What I have learned is that it’s not just about the fact that I am home alone all day. No, it’s also the fact that even if I wanted to leave I do not have the option to do so. You see, we opted to have a single vehicle because well it was cheaper and I didn’t have to drive to work. So, though it made sense at the time, I now see the error of my ways. This situation has set me up with the overwhelming feeling of being trapped in my own house!
After two and a half months of this (July, August, September), I found myself feeling more and more down, uninspired, and completely unmotivated. What was more alarming was I found that after the 3 to 5 days a month I spent in Dallas in the office and on campus I’d come home feeling renewed and refreshed only to have it all drain out of me within a day or two. For those who know me, this is the very opposite of who I am. I generally have so many projects going I don’t know what to do with myself! To go from that to having absolutely no interest in anything was a giant red flag for me.
I tried many tips and tricks including:
- Getting up and dressed for work even if you’re not leaving the house
- Having a specific room in the house where work is conducted
- Taking the occasional afternoon out where I worked on base until my husband got off
Unfortunately, none of these seemed to make a difference. I had to find a way to fix this or it was going to drive me crazy, and not in the figurative sense. To that end, I started running. Yes, running. I don’t know what it is, whether it is just getting out of the house farther than the few streets I normally go to walk my dogs or the resulting endorphins in my head – but it seems to be working. It helps now that it’s cooler outside so I’m not killing myself in the Texas heat. It’s also nice because it’s something physical and I completely leave all of my work and school work and RA work behind to just have a bit of time to myself, for myself.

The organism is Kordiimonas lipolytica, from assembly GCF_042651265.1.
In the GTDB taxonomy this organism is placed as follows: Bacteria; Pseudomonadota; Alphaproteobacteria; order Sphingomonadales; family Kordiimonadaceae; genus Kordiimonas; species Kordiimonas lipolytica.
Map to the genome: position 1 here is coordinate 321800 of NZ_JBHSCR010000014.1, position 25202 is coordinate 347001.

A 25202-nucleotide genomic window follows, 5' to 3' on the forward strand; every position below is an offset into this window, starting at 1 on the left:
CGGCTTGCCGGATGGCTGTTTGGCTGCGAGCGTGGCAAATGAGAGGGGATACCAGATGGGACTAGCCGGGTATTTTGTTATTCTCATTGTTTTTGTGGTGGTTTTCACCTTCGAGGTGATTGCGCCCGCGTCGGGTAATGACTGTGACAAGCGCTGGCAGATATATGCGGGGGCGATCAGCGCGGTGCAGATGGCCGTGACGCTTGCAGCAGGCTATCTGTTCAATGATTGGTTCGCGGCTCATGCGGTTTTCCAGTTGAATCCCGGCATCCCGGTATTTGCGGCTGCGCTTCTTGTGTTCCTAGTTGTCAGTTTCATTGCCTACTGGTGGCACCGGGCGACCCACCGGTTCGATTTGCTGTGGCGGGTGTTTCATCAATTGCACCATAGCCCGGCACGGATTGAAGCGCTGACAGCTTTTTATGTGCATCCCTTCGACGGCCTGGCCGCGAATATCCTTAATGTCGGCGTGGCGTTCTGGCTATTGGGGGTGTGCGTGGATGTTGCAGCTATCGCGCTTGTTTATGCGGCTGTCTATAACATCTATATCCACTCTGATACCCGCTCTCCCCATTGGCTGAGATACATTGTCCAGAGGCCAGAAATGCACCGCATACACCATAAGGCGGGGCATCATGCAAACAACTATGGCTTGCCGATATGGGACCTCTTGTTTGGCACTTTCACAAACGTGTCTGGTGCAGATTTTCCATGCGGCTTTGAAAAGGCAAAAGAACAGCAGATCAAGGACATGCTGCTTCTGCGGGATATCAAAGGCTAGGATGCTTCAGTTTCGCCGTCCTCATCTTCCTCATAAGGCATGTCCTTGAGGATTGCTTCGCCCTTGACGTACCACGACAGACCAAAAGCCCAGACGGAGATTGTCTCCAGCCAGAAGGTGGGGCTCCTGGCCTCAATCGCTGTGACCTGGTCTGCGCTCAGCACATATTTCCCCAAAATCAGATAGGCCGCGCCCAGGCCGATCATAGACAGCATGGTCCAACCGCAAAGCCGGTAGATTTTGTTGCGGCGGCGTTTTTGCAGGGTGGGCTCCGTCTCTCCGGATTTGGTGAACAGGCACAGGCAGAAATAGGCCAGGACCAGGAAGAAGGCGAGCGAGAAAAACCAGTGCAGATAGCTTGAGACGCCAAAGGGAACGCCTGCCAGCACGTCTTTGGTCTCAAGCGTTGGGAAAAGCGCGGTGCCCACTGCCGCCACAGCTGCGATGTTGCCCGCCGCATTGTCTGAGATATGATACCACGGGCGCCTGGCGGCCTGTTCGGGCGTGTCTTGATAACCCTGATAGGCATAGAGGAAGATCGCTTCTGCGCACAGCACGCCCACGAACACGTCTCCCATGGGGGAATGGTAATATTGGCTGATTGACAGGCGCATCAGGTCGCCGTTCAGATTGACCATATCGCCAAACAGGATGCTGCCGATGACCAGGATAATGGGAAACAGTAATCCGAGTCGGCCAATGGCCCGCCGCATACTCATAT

Being the self-competitive person I am, it’s also turned into a bit of a game of going further, faster, longer. Though I love my computers and I love being online, sometimes you just have to step away from it all to get some perspective. This taught me something else as well, I need time away from work. Working from home means for most people, myself included, more hours and more varied work times.
I found myself finishing something Sunday night that I could have had completed the Friday before had I just had it in me to do it. Now I turn off my work email and chat at 5pm. My work day is done and it doesn’t start again until 8am. This means I HAVE to get my work done during the hours allotted. I get even more motivated when I spend my lunch hour running as that means I can’t do work during lunch time either! (Which I was guilty of doing while I was in the office all the time.)
This change in my schedule also meant I had to tell my boss, no I cannot work on that tonight – giving me time to set aside specific hours to work on school work as well. Funny enough, this in turn gave me more time to do things I enjoy doing outside of work and school like gaming! Putting exercise and more structure in my day was a brilliant way for me to get out of my funk.